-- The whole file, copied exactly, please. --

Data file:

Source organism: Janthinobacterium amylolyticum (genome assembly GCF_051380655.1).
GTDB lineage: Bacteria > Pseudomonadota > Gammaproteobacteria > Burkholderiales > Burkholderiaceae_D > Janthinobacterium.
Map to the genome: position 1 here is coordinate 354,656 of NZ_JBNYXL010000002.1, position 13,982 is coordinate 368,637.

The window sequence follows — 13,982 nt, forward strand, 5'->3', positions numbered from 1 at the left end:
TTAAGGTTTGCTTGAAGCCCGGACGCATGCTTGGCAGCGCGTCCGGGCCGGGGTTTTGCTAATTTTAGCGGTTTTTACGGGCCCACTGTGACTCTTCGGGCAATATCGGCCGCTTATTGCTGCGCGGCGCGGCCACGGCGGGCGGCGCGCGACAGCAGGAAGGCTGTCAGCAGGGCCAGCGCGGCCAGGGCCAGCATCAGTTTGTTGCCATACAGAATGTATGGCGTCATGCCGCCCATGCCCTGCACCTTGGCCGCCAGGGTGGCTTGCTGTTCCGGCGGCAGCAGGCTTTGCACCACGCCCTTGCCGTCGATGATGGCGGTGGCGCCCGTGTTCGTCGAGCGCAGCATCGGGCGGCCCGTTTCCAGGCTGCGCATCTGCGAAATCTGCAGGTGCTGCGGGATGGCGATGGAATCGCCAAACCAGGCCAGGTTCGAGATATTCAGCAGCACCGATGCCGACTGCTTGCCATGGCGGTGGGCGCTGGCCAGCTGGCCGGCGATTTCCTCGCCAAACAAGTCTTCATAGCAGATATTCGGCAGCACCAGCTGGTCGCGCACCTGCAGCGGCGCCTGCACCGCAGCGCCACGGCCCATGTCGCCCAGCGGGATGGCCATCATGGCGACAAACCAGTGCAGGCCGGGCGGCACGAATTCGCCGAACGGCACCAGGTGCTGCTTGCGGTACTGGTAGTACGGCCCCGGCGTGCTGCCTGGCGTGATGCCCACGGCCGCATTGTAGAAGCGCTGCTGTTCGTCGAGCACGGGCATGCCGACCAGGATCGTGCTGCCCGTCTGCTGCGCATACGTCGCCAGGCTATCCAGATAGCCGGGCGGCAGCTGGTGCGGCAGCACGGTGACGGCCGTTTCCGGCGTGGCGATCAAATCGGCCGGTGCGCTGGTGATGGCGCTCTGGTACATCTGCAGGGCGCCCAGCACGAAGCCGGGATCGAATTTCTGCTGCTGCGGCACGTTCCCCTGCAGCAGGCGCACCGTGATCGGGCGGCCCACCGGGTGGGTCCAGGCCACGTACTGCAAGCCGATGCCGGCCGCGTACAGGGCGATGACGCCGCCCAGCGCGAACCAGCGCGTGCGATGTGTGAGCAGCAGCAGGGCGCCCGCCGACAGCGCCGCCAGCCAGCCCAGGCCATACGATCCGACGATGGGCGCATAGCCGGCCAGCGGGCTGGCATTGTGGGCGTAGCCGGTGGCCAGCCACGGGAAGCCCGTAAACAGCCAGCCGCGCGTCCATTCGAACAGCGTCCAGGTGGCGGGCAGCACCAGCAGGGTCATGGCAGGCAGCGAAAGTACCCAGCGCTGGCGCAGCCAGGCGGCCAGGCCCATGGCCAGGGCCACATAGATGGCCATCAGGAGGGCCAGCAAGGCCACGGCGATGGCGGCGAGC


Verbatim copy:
Source organism: Janthinobacterium amylolyticum (genome assembly GCF_051380655.1).
GTDB lineage: Bacteria > Pseudomonadota > Gammaproteobacteria > Burkholderiales > Burkholderiaceae_D > Janthinobacterium.
Map to the genome: position 1 here is coordinate 354,656 of NZ_JBNYXL010000002.1, position 13,982 is coordinate 368,637.

The window sequence follows — 13,982 nt, forward strand, 5'->3', positions numbered from 1 at the left end:
TTAAGGTTTGCTTGAAGCCCGGACGCATGCTTGGCAGCGCGTCCGGGCCGGGGTTTTGCTAATTTTAGCGGTTTTTACGGGCCCACTGTGACTCTTCGGGCAATATCGGCCGCTTATTGCTGCGCGGCGCGGCCACGGCGGGCGGCGCGCGACAGCAGGAAGGCTGTCAGCAGGGCCAGCGCGGCCAGGGCCAGCATCAGTTTGTTGCCATACAGAATGTATGGCGTCATGCCGCCCATGCCCTGCACCTTGGCCGCCAGGGTGGCTTGCTGTTCCGGCGGCAGCAGGCTTTGCACCACGCCCTTGCCGTCGATGATGGCGGTGGCGCCCGTGTTCGTCGAGCGCAGCATCGGGCGGCCCGTTTCCAGGCTGCGCATCTGCGAAATCTGCAGGTGCTGCGGGATGGCGATGGAATCGCCAAACCAGGCCAGGTTCGAGATATTCAGCAGCACCGATGCCGACTGCTTGCCATGGCGGTGGGCGCTGGCCAGCTGGCCGGCGATTTCCTCGCCAAACAAGTCTTCATAGCAGATATTCGGCAGCACCAGCTGGTCGCGCACCTGCAGCGGCGCCTGCACCGCAGCGCCACGGCCCATGTCGCCCAGCGGGATGGCCATCATGGCGACAAACCAGTGCAGGCCGGGCGGCACGAATTCGCCGAACGGCACCAGGTGCTGCTTGCGGTACTGGTAGTACGGCCCCGGCGTGCTGCCTGGCGTGATGCCCACGGCCGCATTGTAGAAGCGCTGCTGTTCGTCGAGCACGGGCATGCCGACCAGGATCGTGCTGCCCGTCTGCTGCGCATACGTCGCCAGGCTATCCAGATAGCCGGGCGGCAGCTGGTGCGGCAGCACGGTGACGGCCGTTTCCGGCGTGGCGATCAAATCGGCCGGTGCGCTGGTGATGGCGCTCTGGTACATCTGCAGGGCGCCCAGCACGAAGCCGGGATCGAATTTCTGCTGCTGCGGCACGTTCCCCTGCAGCAGGCGCACCGTGATCGGGCGGCCCACCGGGTGGGTCCAGGCCACGTACTGCAAGCCGATGCCGGCCGCGTACAGGGCGATGACGCCGCCCAGCGCGAACCAGCGCGTGCGATGTGTGAGCAGCAGCAGGGCGCCCGCCGACAGCGCCGCCAGCCAGCCCAGGCCATACGATCCGACGATGGGCGCATAGCCGGCCAGCGGGCTGGCATTGTGGGCGTAGCCGGTGGCCAGCCACGGGAAGCCCGTAAACAGCCAGCCGCGCGTCCATTCGAACAGCGTCCAGGTGGCGGGCAGCACCAGCAGGGTCATGGCAGGCAGCGAAAGTACCCAGCGCTGGCGCAGCCAGGCGGCCAGGCCCATGGCCAGGGCCACATAGATGGCCATCAGGAGGGCCAGCAAGGCCACGGCGATGGCGGCGAGC